In Minority Report, Tom Cruise’s character puts on gloves. These allow the machine to track his movement, but also, I like to imagine, allow him to feel the digital media he’s manipulating in 3D space. If you can’t replicate touch, you need to compensate by ramping up sight and sound.
Overall, our research has led us to believe that the best controller is still the one your customers already have on them: their mobile devices. But, in circumstances where the interaction requires lower friction than that presented by pulling a handset out of one’s pocket, technologies that track their environment for safe, touchless gestural control could and should be employed. It’s critical to leverage as many of the audience’s senses as possible. Think directional speakers for high fidelity binaural sound queues, like we helped create for Dolby’s Soho experience store, or haptic feedback to exploit the sense of touch, or really clear graphical feedback to help make an experience as intuitive and clear as possible. No matter how you engineer the experiences, you must put humans at the centre.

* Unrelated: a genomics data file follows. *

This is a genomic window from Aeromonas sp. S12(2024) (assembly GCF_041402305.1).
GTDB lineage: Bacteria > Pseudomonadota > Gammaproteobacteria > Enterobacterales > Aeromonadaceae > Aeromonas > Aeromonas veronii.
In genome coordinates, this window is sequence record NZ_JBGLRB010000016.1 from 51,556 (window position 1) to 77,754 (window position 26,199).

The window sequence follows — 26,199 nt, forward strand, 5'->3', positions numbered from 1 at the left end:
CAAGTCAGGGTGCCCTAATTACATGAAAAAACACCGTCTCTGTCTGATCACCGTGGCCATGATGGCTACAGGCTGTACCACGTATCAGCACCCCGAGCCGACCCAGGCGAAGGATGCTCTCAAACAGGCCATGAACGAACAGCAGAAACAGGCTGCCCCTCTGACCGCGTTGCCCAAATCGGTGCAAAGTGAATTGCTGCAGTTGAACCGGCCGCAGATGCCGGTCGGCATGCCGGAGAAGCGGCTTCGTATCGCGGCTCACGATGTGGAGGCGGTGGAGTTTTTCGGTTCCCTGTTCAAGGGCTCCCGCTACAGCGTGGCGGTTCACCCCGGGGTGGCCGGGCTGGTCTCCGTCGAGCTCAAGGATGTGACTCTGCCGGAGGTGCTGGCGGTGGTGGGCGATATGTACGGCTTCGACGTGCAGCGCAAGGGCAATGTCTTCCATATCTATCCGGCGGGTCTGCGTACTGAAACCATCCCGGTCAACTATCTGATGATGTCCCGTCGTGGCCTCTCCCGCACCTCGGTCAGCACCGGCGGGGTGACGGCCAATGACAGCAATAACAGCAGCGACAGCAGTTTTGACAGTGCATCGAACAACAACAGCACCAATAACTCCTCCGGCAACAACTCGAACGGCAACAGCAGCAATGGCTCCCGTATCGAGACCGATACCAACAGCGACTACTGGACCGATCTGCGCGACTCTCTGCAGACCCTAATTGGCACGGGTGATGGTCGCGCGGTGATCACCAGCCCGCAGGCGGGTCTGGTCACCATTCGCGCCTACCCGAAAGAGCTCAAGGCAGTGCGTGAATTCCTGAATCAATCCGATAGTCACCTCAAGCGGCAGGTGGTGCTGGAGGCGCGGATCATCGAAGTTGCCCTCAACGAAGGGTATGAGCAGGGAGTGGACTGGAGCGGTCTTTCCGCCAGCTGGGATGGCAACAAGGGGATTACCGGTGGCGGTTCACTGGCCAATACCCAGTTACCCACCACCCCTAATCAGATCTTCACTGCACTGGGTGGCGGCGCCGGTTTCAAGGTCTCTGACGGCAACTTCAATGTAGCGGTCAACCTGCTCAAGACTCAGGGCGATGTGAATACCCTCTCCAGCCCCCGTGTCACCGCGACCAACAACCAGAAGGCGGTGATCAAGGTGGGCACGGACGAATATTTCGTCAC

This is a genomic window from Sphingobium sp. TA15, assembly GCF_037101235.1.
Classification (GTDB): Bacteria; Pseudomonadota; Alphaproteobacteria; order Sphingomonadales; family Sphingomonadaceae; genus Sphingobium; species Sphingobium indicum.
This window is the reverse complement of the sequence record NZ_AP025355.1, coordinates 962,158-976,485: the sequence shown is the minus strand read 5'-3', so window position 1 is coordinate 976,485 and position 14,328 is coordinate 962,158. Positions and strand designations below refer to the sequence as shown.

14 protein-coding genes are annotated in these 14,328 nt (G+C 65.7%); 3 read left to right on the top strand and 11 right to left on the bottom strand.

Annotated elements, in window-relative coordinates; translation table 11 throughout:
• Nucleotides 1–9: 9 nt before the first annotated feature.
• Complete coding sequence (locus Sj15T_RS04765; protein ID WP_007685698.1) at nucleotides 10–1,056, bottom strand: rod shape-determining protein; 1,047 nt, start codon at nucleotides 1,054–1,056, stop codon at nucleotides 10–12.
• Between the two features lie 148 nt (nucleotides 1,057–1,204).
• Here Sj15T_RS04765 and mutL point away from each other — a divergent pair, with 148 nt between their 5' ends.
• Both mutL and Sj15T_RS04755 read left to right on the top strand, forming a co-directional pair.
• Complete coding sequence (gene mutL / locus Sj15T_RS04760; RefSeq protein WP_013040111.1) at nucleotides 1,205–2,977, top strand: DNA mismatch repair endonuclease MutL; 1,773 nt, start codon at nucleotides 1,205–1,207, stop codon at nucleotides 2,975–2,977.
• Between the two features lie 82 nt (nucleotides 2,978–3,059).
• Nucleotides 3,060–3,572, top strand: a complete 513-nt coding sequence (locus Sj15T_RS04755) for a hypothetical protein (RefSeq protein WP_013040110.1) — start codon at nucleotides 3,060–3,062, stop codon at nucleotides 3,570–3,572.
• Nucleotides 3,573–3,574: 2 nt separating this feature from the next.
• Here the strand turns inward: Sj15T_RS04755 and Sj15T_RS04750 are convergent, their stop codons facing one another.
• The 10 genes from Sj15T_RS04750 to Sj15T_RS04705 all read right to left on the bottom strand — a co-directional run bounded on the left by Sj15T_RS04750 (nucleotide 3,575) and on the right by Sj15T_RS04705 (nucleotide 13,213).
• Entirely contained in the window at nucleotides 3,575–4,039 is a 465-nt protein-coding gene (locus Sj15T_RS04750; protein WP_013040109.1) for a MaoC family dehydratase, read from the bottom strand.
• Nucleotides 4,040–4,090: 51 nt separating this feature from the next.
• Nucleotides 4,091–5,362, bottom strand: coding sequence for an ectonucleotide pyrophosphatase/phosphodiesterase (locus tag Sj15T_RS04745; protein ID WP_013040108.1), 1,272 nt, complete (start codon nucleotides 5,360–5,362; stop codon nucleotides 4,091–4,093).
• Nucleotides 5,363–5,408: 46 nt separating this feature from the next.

We have a history of innovative experimentation making these technologies work, and we can make them work hard for your customers. Reach out to schedule a brainstorm to see how we can help you avoid the pitfalls of novelty in the future of touchless technologies.